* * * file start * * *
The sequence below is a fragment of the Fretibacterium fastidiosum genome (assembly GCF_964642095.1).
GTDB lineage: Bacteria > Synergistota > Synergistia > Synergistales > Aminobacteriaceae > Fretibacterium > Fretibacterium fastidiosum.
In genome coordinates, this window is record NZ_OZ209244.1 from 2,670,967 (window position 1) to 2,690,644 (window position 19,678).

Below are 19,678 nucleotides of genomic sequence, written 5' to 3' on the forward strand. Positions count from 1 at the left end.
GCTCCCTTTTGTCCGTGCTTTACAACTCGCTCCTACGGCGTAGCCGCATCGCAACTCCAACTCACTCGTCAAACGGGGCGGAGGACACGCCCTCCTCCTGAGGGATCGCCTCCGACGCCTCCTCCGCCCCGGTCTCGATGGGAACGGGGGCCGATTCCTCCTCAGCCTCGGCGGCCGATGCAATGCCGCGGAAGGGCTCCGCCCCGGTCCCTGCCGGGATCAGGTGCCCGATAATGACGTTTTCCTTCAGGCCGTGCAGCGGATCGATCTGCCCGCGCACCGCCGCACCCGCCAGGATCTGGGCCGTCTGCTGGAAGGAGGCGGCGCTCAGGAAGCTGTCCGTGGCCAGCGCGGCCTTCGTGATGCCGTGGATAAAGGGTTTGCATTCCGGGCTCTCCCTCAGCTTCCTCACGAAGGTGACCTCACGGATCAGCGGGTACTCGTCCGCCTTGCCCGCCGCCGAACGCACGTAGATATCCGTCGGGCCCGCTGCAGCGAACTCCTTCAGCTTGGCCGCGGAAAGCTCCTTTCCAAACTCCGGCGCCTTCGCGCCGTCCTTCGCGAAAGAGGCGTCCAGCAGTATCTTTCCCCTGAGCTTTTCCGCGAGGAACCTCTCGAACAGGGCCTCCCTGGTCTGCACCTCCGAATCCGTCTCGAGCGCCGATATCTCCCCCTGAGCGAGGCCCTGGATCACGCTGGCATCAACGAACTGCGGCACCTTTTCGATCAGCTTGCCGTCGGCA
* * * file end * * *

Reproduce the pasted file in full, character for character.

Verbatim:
The sequence below is a fragment of the Fretibacterium fastidiosum genome (assembly GCF_964642095.1).
GTDB lineage: Bacteria > Synergistota > Synergistia > Synergistales > Aminobacteriaceae > Fretibacterium > Fretibacterium fastidiosum.
In genome coordinates, this window is record NZ_OZ209244.1 from 2,670,967 (window position 1) to 2,690,644 (window position 19,678).

Below are 19,678 nucleotides of genomic sequence, written 5' to 3' on the forward strand. Positions count from 1 at the left end.
GCTCCCTTTTGTCCGTGCTTTACAACTCGCTCCTACGGCGTAGCCGCATCGCAACTCCAACTCACTCGTCAAACGGGGCGGAGGACACGCCCTCCTCCTGAGGGATCGCCTCCGACGCCTCCTCCGCCCCGGTCTCGATGGGAACGGGGGCCGATTCCTCCTCAGCCTCGGCGGCCGATGCAATGCCGCGGAAGGGCTCCGCCCCGGTCCCTGCCGGGATCAGGTGCCCGATAATGACGTTTTCCTTCAGGCCGTGCAGCGGATCGATCTGCCCGCGCACCGCCGCACCCGCCAGGATCTGGGCCGTCTGCTGGAAGGAGGCGGCGCTCAGGAAGCTGTCCGTGGCCAGCGCGGCCTTCGTGATGCCGTGGATAAAGGGTTTGCATTCCGGGCTCTCCCTCAGCTTCCTCACGAAGGTGACCTCACGGATCAGCGGGTACTCGTCCGCCTTGCCCGCCGCCGAACGCACGTAGATATCCGTCGGGCCCGCTGCAGCGAACTCCTTCAGCTTGGCCGCGGAAAGCTCCTTTCCAAACTCCGGCGCCTTCGCGCCGTCCTTCGCGAAAGAGGCGTCCAGCAGTATCTTTCCCCTGAGCTTTTCCGCGAGGAACCTCTCGAACAGGGCCTCCCTGGTCTGCACCTCCGAATCCGTCTCGAGCGCCGATATCTCCCCCTGAGCGAGGCCCTGGATCACGCTGGCATCAACGAACTGCGGCACCTTTTCGATCAGCTTGCCGTCGGCA